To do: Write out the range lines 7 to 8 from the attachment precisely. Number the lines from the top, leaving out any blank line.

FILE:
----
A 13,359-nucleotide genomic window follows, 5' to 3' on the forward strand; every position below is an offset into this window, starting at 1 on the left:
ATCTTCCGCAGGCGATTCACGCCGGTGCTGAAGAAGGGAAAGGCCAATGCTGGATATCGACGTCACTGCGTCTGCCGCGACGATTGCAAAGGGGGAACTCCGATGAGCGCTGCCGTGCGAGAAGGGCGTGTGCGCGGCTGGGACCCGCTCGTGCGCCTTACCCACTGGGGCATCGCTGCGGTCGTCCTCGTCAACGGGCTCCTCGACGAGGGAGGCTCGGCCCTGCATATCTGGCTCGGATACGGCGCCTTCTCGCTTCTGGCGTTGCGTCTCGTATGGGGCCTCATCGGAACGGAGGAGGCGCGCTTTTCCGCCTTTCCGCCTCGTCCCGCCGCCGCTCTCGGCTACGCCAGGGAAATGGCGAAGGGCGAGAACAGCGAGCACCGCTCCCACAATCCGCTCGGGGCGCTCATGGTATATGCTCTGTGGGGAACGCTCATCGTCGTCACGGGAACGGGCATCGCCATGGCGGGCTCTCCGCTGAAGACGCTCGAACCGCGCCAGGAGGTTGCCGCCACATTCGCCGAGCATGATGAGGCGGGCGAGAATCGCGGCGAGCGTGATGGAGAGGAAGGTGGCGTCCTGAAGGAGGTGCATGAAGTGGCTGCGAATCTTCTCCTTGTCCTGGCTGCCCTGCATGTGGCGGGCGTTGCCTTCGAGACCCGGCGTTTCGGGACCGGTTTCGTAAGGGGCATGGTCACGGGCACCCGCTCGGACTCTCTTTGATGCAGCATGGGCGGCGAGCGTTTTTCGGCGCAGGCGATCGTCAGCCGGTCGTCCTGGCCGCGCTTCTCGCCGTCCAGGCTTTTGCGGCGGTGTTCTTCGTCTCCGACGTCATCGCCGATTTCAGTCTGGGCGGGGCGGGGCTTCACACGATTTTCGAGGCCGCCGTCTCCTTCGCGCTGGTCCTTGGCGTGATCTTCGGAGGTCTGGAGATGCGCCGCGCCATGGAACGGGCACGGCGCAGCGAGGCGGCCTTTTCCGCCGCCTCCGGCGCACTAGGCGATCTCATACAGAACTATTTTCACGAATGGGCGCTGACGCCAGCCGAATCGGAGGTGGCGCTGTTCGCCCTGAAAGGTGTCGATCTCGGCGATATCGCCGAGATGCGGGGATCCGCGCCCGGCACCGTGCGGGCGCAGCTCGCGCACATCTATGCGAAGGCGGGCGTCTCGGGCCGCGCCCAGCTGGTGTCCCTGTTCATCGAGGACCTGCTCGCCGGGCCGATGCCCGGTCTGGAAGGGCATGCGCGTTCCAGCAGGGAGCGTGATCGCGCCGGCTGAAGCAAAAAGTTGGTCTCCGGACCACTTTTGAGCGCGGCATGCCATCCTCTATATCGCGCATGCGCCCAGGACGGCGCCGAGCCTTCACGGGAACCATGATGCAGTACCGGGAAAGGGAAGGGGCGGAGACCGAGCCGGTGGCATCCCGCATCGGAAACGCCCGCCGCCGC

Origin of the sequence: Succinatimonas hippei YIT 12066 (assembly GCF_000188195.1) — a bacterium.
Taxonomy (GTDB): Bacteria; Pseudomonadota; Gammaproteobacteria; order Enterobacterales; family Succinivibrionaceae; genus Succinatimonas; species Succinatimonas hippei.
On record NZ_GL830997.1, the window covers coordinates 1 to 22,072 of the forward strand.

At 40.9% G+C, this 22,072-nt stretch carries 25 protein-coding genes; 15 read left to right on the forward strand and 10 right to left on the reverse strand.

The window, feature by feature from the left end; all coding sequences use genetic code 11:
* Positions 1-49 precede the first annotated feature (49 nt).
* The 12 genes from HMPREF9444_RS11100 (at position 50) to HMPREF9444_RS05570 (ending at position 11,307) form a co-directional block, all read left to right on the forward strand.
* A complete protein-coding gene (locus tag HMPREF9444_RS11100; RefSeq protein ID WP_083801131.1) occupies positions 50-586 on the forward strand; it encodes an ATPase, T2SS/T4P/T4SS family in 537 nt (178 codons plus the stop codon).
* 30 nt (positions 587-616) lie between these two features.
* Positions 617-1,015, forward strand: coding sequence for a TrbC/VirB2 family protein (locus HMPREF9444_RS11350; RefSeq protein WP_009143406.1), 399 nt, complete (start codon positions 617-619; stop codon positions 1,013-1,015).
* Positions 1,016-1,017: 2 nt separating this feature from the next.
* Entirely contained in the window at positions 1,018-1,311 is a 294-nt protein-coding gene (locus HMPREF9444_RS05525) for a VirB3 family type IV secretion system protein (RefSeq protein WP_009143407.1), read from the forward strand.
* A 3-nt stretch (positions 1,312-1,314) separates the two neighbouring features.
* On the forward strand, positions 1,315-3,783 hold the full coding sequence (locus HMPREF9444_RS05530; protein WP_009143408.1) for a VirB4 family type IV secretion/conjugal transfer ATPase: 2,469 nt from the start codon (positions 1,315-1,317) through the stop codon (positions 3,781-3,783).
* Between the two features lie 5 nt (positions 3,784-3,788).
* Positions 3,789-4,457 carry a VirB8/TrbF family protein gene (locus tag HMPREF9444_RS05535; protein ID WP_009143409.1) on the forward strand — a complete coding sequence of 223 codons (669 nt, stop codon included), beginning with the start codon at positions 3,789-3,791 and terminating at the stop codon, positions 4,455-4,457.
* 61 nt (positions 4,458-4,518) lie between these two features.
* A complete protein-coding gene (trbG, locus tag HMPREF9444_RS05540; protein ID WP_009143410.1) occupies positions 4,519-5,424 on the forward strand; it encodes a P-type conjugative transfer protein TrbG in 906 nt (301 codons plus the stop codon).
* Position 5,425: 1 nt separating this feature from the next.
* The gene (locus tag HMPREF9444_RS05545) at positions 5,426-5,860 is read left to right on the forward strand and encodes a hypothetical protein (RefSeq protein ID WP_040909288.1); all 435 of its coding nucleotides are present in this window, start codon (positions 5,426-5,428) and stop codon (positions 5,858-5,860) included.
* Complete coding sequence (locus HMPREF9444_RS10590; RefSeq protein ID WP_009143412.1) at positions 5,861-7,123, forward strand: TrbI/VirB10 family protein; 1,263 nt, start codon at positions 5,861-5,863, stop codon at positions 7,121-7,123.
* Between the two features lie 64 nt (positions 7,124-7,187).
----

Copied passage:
The window, feature by feature from the left end; all coding sequences use genetic code 11:
* Positions 1-49 precede the first annotated feature (49 nt).